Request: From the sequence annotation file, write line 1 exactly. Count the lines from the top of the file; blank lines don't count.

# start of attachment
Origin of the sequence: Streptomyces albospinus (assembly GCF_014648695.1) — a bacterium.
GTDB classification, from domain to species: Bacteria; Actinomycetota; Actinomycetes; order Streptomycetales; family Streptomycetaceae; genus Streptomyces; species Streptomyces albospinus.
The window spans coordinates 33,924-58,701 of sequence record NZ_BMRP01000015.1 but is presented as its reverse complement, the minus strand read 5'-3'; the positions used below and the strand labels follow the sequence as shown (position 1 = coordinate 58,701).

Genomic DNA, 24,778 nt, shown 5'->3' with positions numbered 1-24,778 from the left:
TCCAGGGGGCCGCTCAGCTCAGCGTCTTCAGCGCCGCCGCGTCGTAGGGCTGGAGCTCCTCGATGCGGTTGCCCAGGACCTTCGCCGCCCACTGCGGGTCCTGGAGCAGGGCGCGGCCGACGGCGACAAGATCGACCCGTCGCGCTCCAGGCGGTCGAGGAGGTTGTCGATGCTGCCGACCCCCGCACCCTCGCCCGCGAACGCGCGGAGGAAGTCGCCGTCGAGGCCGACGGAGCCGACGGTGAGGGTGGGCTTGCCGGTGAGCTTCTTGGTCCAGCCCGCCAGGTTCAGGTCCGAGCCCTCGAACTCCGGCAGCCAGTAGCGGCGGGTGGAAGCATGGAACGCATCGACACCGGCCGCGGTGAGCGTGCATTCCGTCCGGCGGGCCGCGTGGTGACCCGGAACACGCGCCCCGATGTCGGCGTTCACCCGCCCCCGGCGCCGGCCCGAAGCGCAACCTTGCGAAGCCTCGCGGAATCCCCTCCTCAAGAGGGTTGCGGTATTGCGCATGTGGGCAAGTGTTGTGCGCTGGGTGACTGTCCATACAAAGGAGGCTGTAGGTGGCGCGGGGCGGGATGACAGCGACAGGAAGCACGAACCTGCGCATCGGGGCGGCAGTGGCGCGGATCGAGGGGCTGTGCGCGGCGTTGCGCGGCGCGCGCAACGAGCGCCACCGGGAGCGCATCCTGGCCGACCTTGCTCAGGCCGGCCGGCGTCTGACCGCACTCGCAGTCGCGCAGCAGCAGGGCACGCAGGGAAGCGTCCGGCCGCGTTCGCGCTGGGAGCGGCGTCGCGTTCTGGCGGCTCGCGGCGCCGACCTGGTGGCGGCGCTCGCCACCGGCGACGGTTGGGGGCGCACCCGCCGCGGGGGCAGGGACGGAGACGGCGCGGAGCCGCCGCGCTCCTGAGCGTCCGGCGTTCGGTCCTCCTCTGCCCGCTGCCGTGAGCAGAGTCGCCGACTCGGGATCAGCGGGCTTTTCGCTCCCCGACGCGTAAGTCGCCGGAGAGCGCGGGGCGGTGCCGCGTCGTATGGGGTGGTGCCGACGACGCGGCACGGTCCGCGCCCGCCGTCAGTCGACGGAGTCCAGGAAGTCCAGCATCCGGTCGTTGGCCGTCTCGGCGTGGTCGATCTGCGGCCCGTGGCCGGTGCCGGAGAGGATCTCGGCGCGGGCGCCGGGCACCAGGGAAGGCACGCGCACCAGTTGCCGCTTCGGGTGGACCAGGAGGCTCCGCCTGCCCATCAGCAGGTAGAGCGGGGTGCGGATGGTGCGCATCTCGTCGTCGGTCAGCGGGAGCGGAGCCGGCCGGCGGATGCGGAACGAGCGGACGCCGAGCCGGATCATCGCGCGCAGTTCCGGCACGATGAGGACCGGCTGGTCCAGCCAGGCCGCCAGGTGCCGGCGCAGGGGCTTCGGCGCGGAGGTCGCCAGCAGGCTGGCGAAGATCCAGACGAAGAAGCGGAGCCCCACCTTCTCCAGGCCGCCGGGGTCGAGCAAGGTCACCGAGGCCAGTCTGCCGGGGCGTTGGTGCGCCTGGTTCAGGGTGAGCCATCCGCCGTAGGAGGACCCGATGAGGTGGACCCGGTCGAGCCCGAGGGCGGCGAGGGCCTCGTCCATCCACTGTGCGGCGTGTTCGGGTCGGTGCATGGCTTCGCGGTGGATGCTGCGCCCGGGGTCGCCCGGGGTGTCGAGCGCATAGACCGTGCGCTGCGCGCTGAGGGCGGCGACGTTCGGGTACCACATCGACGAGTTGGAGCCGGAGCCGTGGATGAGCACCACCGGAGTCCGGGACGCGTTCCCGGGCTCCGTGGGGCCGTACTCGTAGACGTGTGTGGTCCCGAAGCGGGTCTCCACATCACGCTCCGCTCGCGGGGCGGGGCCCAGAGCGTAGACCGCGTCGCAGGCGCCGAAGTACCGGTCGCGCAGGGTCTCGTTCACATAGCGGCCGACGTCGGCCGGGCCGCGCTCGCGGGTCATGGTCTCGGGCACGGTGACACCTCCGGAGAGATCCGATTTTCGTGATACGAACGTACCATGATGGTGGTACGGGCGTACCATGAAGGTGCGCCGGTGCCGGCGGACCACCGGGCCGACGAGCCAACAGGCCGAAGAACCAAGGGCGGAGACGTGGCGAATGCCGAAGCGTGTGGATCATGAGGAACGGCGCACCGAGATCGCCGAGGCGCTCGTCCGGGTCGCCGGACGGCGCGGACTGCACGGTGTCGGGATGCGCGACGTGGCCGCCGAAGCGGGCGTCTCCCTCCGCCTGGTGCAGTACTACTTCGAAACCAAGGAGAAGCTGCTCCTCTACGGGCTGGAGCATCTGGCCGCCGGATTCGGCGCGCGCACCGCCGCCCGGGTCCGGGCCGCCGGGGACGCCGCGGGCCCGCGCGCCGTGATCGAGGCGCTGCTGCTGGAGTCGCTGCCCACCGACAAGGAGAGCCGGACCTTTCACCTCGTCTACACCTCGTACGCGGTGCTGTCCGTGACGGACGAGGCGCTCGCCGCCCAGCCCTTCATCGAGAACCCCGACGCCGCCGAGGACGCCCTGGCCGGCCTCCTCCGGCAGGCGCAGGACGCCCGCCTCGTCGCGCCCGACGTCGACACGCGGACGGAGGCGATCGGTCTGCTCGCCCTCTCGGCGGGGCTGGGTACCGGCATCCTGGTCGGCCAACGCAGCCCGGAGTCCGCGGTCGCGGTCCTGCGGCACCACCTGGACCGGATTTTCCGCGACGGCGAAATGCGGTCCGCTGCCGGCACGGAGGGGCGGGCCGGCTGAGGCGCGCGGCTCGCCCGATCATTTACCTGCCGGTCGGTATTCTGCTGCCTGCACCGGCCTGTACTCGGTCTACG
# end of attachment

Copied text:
Origin of the sequence: Streptomyces albospinus (assembly GCF_014648695.1) — a bacterium.